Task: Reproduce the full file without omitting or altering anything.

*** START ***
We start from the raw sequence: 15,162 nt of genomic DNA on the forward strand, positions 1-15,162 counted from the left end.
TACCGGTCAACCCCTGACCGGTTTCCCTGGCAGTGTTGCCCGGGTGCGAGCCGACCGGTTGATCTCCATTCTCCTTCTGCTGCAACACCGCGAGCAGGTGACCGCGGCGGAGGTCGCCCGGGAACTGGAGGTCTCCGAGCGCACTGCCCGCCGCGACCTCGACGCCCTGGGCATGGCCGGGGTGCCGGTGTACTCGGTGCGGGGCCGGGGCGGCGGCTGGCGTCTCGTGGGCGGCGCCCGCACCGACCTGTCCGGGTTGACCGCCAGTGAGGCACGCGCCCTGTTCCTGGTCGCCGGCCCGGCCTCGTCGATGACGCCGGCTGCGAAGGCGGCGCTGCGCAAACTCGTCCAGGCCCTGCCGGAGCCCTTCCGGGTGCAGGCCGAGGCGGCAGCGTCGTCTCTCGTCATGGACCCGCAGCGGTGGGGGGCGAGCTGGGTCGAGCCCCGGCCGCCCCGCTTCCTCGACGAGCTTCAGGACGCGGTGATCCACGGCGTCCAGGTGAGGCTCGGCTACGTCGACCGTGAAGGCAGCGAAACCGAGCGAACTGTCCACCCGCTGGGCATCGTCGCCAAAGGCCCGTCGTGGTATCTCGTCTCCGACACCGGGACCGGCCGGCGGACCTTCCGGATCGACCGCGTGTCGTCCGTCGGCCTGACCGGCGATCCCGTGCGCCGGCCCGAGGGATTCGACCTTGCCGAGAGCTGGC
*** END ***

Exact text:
We start from the raw sequence: 15,162 nt of genomic DNA on the forward strand, positions 1-15,162 counted from the left end.
TACCGGTCAACCCCTGACCGGTTTCCCTGGCAGTGTTGCCCGGGTGCGAGCCGACCGGTTGATCTCCATTCTCCTTCTGCTGCAACACCGCGAGCAGGTGACCGCGGCGGAGGTCGCCCGGGAACTGGAGGTCTCCGAGCGCACTGCCCGCCGCGACCTCGACGCCCTGGGCATGGCCGGGGTGCCGGTGTACTCGGTGCGGGGCCGGGGCGGCGGCTGGCGTCTCGTGGGCGGCGCCCGCACCGACCTGTCCGGGTTGACCGCCAGTGAGGCACGCGCCCTGTTCCTGGTCGCCGGCCCGGCCTCGTCGATGACGCCGGCTGCGAAGGCGGCGCTGCGCAAACTCGTCCAGGCCCTGCCGGAGCCCTTCCGGGTGCAGGCCGAGGCGGCAGCGTCGTCTCTCGTCATGGACCCGCAGCGGTGGGGGGCGAGCTGGGTCGAGCCCCGGCCGCCCCGCTTCCTCGACGAGCTTCAGGACGCGGTGATCCACGGCGTCCAGGTGAGGCTCGGCTACGTCGACCGTGAAGGCAGCGAAACCGAGCGAACTGTCCACCCGCTGGGCATCGTCGCCAAAGGCCCGTCGTGGTATCTCGTCTCCGACACCGGGACCGGCCGGCGGACCTTCCGGATCGACCGCGTGTCGTCCGTCGGCCTGACCGGCGATCCCGTGCGCCGGCCCGAGGGATTCGACCTTGCCGAGAGCTGGC